Geography, in the most tangible and basic sense, reflects the natural environment in which humans live. While humans are increasingly adapting to and manipulating their environment, they are considerably constrained by an environment that reacts to human use. This cyclical phenomenon is paramount in understanding the formation, expansion, and decline of societies and states, and thus takes a central role in understanding any of the AP Social Science curriculums. Let’s begin with thinking about Geography as Historiography, and then record the major physical and topographical features of our lovely planet; then we may begin to get acquainted with… APWH World Regions.
UNIT-by-UNIT ANNOTATED MAPS:
- GROUP Unitly Annotated Map Assignment
- Period 1&2 SECSE World Map: page 1 & page 2.
- Period 3 SECSE Map by Region
- Period 4 SECSE Map by Region
- Period 5 SECSE Map by Region
- Period 6 SECSE MAP by Region
- Must Know Countries APWH Map Review* & assoc. 1-pager review.
- Physical Map of the WORLD
- Physical Map of Africa
- Physical Map of Afro-Eurasia
- Physical Map of Europe
- Physical Map of the Western Hemisphere
- Physical Map of North America
- Physical Map of South America
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Huzzah for Big History 🙂
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What follows are videos on understanding contemporary demographics through historical migrations through the milieu of natural environments our earth has to offer.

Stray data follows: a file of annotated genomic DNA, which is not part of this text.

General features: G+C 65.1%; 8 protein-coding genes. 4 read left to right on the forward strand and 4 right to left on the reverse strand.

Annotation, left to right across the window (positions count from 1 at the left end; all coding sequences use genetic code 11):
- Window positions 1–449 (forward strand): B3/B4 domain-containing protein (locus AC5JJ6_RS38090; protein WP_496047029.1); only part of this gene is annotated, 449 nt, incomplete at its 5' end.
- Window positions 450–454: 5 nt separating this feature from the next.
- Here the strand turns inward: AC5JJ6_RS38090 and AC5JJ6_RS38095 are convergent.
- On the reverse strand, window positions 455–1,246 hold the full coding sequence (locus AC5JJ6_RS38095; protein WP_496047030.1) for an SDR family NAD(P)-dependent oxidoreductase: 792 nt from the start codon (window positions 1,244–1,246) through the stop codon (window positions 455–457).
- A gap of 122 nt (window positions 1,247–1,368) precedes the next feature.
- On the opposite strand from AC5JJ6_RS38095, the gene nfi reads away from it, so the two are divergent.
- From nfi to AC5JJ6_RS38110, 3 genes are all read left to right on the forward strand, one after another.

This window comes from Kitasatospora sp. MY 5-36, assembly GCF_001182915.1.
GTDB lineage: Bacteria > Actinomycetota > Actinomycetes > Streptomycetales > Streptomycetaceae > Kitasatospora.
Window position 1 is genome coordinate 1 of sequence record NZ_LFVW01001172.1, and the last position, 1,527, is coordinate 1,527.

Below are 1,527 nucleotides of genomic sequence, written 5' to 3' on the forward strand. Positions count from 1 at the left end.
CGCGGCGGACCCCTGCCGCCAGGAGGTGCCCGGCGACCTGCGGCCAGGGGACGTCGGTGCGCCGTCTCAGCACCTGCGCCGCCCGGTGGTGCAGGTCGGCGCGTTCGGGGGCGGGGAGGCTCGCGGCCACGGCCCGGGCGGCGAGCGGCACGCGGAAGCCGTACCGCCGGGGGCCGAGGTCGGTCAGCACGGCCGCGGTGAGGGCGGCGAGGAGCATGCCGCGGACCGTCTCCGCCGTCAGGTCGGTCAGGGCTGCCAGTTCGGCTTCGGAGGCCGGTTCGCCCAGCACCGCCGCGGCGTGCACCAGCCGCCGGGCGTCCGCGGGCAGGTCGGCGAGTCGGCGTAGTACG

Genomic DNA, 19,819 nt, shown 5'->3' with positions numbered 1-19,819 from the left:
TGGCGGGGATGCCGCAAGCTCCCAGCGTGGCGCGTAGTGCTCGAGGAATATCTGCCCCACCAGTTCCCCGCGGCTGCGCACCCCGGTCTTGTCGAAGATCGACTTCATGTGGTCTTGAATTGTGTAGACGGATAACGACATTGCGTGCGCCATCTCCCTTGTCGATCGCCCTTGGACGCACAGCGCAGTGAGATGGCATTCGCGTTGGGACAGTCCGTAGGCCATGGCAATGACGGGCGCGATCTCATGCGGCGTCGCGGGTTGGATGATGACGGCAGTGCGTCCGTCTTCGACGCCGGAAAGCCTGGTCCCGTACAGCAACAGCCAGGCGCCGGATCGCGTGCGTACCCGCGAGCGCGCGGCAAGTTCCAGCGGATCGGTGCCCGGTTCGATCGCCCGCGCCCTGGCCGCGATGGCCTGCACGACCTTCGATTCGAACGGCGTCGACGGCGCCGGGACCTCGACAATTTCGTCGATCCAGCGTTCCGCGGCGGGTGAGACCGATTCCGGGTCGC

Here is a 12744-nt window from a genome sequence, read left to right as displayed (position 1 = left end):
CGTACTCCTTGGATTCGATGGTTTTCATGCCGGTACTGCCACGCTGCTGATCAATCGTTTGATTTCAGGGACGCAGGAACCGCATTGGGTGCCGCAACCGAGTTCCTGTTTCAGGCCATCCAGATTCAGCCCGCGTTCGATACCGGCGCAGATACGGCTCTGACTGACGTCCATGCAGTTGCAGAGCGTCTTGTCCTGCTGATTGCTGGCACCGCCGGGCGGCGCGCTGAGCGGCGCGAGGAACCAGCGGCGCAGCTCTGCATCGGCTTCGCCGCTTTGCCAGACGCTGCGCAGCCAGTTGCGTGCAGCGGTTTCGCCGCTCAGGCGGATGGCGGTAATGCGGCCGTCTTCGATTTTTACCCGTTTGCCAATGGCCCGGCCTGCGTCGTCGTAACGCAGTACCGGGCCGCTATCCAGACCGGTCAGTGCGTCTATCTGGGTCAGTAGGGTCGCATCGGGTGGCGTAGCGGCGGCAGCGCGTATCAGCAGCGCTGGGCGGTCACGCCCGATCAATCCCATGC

Let’s begin with a migration that spanned from the paleolithic era to the modern era, and arguably one of the most significant throughout most of human history:
Contrasting to the chronological span of sub-saharan Africa, the demography of the broader Patagonia region has taken shape only since the modern era:
Next, a massively important addition to understanding Polynesian migrations. Did you know Hollywood hires historians to consult of issues of historical accuracy? Cha-Ching.
Yes, you can actually get paid to do the kind of stuff we’re learning about.
Finally, an inquiry into the phenotypic legacy of neanderthal interbreeding on modern humans, and how contemporary social scientists are making huge advances in understanding who we are and where we come from. In essence: an ultimate contrast to the concept of borders.
If you’re the biggest of big nerds, you’ll just check out UCSD’s CARTA program of anthropogeny, an interdisciplinary field of study seeking to shed light macro-and micro-scale questions of humanity. Yet another possibility of employment in the social sciences and beyond! YouTube ‘UCSD CARTA’ and you’ll be brought to videos like the one above. Ultra nerd status, here.
… or… you know…you can just build a wall and not recognize the awesome complexity of humanity as a function of migration. Yet another reason to work in the social sciences, it seems. But that’s just none of my business…
Check out San Diego’s KPBS series, America’s Wall. … You were warned that this was a synthesis alert.